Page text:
Building a random arts bot in F#

Since join­ing JUST EAT I have been much more active in attend­ing mee­tups because our office is walk­ing dis­tance to the Code Node. In par­tic­u­lar, I have been a reg­u­lar at Phil Trelford’s F#unctional Lon­don­ers group which meets twice a month.

In the last month alone, we’ve been spoiled with Phil’s Ran­dom Arts hands-on ses­sion and Mathias’s expe­ri­ence report on build­ing the World Bank Facts twit­ter bot. You see where this is going…

So, com­bin­ing the inspi­ra­tion (and code ) from both, I decid­ed to cre­ate a twit­ter bot for gen­er­at­ing ran­dom arts.

Design Goals

I had a few goals in mind when I sat down to write the bot:

  1. peri­od­i­cal­ly pub­lish ran­dom­ly gen­er­at­ed images (like what the LSys­tem Bot does for L-Sys­tems)
  2. sup­port a sim­ple DSL for express­ing the maths equa­tions used to gen­er­ate the images
  3. allow oth­ers to tweet to it in the above DSL and reply with the gen­er­at­ed image

DSL

Let’s start with the AST, the syn­tax of the DSL is just how we get to the AST. This is an extend­ed set of the expres­sions that Phil shared with us in his ses­sion:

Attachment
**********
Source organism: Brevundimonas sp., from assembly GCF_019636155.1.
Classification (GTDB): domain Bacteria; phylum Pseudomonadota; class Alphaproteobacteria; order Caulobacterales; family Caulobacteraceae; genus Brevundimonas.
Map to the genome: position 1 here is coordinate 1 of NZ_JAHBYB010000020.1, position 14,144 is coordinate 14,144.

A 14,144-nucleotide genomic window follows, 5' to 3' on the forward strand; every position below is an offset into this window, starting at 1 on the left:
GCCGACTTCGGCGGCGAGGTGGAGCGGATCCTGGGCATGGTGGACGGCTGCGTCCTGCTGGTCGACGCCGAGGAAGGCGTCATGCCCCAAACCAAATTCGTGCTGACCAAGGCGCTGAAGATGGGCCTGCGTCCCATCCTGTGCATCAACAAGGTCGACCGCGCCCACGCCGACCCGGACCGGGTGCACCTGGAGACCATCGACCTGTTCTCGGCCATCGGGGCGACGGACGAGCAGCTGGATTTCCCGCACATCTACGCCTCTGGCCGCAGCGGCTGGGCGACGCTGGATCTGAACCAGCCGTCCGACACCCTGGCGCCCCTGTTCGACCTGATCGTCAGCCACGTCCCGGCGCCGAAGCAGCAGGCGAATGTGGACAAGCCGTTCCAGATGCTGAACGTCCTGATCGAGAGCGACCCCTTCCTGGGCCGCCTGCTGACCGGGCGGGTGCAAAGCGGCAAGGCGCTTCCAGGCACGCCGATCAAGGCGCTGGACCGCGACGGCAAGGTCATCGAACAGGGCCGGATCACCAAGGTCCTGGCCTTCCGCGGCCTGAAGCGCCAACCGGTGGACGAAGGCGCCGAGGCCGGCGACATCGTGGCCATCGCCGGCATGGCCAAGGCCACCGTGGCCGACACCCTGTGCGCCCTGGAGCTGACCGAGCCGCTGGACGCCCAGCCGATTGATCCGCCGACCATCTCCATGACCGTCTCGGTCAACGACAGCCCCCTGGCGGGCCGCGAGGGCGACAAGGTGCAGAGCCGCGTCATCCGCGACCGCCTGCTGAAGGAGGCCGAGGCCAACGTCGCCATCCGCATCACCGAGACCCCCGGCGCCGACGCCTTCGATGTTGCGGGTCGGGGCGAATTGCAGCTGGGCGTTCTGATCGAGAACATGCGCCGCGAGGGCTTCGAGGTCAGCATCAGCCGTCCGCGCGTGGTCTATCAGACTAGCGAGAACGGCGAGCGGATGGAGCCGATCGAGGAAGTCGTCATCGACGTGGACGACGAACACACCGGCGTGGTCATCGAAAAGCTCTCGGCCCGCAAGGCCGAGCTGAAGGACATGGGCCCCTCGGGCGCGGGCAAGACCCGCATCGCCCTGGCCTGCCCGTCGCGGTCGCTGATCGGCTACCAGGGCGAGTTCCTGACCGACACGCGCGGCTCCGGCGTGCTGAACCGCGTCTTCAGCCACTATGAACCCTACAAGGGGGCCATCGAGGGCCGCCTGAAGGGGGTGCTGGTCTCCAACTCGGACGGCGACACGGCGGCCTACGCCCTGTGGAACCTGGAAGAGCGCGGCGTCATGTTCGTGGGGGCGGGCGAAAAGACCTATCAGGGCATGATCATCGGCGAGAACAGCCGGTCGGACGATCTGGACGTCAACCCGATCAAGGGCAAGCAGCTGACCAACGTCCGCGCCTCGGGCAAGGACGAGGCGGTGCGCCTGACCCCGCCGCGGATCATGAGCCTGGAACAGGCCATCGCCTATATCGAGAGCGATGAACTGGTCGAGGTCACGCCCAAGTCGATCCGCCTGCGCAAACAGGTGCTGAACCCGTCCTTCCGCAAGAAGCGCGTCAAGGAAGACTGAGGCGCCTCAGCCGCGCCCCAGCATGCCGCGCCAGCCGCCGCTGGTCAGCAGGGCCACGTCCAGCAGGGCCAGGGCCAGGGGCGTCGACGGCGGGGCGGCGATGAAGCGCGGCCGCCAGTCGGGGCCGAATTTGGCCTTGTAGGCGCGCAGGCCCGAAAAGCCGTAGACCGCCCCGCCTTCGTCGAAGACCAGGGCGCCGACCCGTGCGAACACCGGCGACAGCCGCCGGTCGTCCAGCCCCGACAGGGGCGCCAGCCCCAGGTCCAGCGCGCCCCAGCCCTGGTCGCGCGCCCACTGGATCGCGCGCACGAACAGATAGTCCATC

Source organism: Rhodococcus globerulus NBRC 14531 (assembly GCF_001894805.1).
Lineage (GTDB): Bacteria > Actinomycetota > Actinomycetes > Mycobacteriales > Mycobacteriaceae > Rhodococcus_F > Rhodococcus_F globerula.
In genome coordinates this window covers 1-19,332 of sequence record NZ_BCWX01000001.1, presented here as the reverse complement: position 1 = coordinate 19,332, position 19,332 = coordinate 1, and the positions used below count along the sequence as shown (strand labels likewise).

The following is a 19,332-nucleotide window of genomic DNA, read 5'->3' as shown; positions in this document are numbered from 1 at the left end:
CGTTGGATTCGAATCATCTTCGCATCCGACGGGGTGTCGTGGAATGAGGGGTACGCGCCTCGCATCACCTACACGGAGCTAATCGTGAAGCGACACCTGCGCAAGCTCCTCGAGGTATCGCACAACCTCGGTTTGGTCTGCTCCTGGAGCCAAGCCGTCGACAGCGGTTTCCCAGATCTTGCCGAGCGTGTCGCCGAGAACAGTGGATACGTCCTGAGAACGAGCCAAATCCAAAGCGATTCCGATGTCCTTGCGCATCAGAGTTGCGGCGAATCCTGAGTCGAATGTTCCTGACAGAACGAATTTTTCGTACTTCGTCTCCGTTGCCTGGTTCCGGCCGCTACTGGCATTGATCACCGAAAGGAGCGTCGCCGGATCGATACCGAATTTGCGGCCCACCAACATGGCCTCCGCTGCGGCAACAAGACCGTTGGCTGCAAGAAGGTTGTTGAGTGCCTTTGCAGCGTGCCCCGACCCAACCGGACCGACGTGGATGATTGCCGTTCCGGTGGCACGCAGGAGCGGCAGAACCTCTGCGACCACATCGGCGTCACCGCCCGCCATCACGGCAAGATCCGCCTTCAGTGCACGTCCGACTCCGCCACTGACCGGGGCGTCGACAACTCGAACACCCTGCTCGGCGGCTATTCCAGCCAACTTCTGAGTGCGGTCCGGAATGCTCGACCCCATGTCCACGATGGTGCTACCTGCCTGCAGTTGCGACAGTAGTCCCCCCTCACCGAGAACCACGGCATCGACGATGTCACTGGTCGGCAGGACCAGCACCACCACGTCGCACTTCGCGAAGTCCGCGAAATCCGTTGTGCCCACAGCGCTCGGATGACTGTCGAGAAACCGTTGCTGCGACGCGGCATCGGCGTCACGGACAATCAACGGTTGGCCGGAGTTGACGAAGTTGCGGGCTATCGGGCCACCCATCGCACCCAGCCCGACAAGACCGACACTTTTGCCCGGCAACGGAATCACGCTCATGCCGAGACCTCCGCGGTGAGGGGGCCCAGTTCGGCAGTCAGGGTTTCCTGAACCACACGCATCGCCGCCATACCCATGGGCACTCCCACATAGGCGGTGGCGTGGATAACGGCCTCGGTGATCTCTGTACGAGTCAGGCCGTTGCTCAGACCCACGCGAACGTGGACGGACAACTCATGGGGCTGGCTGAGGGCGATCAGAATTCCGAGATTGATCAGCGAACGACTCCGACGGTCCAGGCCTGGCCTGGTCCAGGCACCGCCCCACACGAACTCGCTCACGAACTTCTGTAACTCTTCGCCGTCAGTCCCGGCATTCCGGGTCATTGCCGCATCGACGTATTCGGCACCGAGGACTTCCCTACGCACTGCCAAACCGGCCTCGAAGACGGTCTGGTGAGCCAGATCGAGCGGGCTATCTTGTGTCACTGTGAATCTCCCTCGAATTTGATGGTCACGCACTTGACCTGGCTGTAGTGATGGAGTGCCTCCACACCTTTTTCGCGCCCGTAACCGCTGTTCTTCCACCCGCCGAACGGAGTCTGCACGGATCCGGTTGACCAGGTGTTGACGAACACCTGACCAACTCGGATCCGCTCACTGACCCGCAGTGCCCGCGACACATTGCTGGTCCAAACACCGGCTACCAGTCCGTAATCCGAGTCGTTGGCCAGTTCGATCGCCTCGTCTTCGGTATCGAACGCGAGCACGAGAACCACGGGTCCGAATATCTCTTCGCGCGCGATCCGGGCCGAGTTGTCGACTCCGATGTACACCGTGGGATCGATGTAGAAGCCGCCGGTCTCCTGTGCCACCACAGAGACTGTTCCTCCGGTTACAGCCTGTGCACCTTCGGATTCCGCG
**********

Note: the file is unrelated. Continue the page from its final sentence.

rand_art_01

One approach would be to use a nat­ur­al maths syn­tax, e.g.

  • x + y
  • tan y
  • cos x * con­st
  • y + sqr x * sin y

The chal­lenge with this approach is to clear­ly define and cor­rect­ly sup­port the prece­dence rules.

Anoth­er approach I con­sid­ered is to use a LISP syn­tax, e.g.

  • (+ x y)
  • (tan y)
  • (* (cos x) con­st)
  • (+ y (* (sqr x) (sin y)))

This approach is slight­ly more ver­bose, but has the ben­e­fit of sim­plic­i­ty and prece­dence is very obvi­ous. It’s also very easy to write a S-Expres­sion pars­er, which also fac­tored into my deci­sion to go with this approach.